Alan Thomas

published: 13 Nov 2012 in Personality profiles

Growing up as part of a sports mad gang of kids, inheriting a love of horses and the races from his Dad, and possessing a great memory for horse names and racing silks gave Alan Thomas a flying start in his career as a race caller and sports commentator and led to him becoming one of racing’s great assets in Queensland.

IT is not quite the same these days, but in years gone by the names of Australia’s race callers were legendary. Over more than 30 years through until his retirement in the 1970s Ken Howard managed to turn describing races into show business-type entertainment with phrases such as “it’s London to a brick on”, “coming through on the 18 pence” and “baring his molars to the breeze”.

 Around the same era Bert Bryant became known as the “prince of commentators” for his wonderfully colourful commentaries of 27 Melbourne Cups and innumerable other races. Then there was Bill Collins, who earned the title of ‘the accurate one” during his career which ran through from the mid-1950s until the late 1980s. Nowadays the best-known race broadcasters include Melbourne’s Greg Miles, a disciple of another luminary among callers in Joe Brown, Sydney’s Mark Shean and Brisbane’s Alan Thomas, who modelled his style on that of Bill Collins.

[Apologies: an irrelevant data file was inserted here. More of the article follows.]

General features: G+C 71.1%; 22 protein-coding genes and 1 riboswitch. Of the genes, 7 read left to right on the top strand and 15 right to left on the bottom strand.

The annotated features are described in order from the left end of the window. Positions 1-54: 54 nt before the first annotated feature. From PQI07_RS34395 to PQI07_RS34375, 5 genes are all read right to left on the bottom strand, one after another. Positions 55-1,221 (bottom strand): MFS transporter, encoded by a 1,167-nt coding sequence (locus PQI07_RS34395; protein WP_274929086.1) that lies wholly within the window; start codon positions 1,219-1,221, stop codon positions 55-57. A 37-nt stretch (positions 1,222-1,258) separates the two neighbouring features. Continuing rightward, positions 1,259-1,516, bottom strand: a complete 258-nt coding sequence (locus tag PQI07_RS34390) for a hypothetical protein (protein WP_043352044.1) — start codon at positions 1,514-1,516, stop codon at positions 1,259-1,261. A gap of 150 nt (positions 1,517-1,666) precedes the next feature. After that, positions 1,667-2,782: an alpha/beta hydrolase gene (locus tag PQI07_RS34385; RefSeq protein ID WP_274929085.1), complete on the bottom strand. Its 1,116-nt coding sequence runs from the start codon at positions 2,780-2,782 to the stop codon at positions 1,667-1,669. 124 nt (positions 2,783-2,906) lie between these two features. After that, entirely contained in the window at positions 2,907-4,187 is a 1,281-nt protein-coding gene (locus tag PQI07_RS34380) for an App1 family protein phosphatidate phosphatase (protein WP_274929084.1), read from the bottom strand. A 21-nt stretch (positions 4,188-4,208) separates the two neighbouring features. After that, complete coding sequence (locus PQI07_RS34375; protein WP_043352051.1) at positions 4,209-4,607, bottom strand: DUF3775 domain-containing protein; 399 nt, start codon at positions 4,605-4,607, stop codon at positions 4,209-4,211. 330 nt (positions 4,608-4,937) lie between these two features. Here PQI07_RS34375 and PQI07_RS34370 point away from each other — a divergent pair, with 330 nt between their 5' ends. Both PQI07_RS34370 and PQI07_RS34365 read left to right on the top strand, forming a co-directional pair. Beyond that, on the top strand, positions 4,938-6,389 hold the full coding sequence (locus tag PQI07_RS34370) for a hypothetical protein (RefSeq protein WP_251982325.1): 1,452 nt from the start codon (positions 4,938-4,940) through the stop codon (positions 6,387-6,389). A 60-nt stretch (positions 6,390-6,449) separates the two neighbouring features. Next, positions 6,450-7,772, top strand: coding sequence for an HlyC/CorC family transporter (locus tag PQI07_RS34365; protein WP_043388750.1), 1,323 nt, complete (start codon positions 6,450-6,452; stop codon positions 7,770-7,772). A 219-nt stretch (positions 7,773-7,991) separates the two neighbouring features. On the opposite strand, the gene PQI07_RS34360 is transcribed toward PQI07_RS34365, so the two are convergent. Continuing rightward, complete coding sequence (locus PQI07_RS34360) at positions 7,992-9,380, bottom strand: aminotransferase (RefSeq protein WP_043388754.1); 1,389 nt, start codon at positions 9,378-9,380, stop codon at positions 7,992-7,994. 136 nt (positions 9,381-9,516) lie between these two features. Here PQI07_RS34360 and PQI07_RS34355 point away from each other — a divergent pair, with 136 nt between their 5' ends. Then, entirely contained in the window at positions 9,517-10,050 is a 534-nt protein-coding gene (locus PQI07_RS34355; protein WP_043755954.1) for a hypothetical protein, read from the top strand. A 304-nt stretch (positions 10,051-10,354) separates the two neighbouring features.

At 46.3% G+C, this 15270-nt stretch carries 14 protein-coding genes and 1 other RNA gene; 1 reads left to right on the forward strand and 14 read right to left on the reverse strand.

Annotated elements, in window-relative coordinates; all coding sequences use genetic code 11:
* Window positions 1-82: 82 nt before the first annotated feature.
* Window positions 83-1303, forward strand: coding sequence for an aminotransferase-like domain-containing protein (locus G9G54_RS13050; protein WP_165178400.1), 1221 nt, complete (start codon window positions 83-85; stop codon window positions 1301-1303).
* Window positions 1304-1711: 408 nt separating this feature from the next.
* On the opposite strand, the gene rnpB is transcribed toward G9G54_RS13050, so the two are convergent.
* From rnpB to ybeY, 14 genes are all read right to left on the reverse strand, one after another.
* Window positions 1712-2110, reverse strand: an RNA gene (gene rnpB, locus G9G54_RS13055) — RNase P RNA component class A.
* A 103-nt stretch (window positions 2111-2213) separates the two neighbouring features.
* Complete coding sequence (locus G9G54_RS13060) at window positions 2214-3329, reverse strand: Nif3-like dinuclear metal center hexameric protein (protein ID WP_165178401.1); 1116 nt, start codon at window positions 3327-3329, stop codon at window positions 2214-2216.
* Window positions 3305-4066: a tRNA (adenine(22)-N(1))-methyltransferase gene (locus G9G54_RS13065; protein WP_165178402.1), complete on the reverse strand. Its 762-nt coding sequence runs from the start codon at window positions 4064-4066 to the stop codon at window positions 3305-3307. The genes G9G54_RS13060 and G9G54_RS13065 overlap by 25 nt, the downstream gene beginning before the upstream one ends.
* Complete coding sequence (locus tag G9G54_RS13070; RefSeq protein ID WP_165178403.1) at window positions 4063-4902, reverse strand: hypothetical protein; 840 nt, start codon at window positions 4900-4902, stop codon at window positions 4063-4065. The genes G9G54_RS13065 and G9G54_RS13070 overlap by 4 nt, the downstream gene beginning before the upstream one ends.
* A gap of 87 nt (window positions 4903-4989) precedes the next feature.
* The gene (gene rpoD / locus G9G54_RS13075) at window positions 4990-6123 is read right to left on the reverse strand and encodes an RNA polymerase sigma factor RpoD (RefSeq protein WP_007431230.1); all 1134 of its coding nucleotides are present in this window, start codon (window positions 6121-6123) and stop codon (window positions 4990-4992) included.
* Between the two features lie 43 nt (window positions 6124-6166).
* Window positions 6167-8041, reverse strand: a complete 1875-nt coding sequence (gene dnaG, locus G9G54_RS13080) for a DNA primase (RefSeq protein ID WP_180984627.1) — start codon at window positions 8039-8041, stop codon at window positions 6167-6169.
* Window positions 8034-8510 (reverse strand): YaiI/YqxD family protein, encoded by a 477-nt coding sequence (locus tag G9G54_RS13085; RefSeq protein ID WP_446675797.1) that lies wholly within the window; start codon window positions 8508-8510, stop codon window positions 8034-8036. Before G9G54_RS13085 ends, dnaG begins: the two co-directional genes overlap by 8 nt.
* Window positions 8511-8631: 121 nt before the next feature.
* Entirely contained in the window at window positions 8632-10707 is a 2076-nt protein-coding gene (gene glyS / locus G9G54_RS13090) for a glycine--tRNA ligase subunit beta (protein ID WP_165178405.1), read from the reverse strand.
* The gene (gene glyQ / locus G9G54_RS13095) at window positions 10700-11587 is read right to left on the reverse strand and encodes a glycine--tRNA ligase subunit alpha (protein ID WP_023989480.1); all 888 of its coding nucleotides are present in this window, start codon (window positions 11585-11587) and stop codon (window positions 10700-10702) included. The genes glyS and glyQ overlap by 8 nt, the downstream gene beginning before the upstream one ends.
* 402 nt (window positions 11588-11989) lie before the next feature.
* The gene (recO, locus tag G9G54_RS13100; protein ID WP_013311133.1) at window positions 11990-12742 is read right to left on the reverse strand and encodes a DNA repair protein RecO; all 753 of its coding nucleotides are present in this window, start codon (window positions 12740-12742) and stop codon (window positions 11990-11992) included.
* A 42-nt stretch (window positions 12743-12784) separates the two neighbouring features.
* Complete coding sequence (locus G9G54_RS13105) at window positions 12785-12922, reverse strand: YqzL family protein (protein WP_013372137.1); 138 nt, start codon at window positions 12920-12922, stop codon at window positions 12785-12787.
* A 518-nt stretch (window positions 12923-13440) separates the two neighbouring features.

“I had only been calling for a couple of years and was relatively new to the game when I went down to the Melbourne Cup Carnival in 1978,” Alan said. “I was invited to stand alongside Bill while he broadcast the Victoria Derby when Dulcify beat Karaman and Turf Ruler. Bill was an introverted sort of a guy but he was very good to me and watching him close up was something I will never forget.
  “I was amazed at just how cool he was . . . he was smoking a Willem II. He’d have a puff and say ‘Dulcify is moving into the gates’, then he’d have a puff and say ‘Roy Higgins brings Karaman up’ and he’d have another puff. Just as they were about to jump away he stubbed out the Willem II and picked up the commentary with ‘they’re off in the Derby’.